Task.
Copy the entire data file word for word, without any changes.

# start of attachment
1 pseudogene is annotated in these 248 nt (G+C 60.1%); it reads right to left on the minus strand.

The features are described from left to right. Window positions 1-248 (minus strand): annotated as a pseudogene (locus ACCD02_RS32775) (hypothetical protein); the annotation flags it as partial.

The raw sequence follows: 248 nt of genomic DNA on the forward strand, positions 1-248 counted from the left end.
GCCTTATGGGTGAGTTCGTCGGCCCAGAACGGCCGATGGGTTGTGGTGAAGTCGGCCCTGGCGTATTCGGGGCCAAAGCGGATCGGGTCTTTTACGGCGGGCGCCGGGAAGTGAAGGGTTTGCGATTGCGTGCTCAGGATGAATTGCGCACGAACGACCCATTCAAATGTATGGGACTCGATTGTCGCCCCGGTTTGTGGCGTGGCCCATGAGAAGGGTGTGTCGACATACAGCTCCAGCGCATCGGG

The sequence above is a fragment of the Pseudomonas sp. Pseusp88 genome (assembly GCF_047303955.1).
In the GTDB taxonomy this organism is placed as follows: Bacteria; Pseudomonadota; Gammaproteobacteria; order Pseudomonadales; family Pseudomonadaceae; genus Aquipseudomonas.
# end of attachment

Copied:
1 pseudogene is annotated in these 248 nt (G+C 60.1%); it reads right to left on the minus strand.

The features are described from left to right. Window positions 1-248 (minus strand): annotated as a pseudogene (locus ACCD02_RS32775) (hypothetical protein); the annotation flags it as partial.

The raw sequence follows: 248 nt of genomic DNA on the forward strand, positions 1-248 counted from the left end.
GCCTTATGGGTGAGTTCGTCGGCCCAGAACGGCCGATGGGTTGTGGTGAAGTCGGCCCTGGCGTATTCGGGGCCAAAGCGGATCGGGTCTTTTACGGCGGGCGCCGGGAAGTGAAGGGTTTGCGATTGCGTGCTCAGGATGAATTGCGCACGAACGACCCATTCAAATGTATGGGACTCGATTGTCGCCCCGGTTTGTGGCGTGGCCCATGAGAAGGGTGTGTCGACATACAGCTCCAGCGCATCGGG

The sequence above is a fragment of the Pseudomonas sp. Pseusp88 genome (assembly GCF_047303955.1).
In the GTDB taxonomy this organism is placed as follows: Bacteria; Pseudomonadota; Gammaproteobacteria; order Pseudomonadales; family Pseudomonadaceae; genus Aquipseudomonas.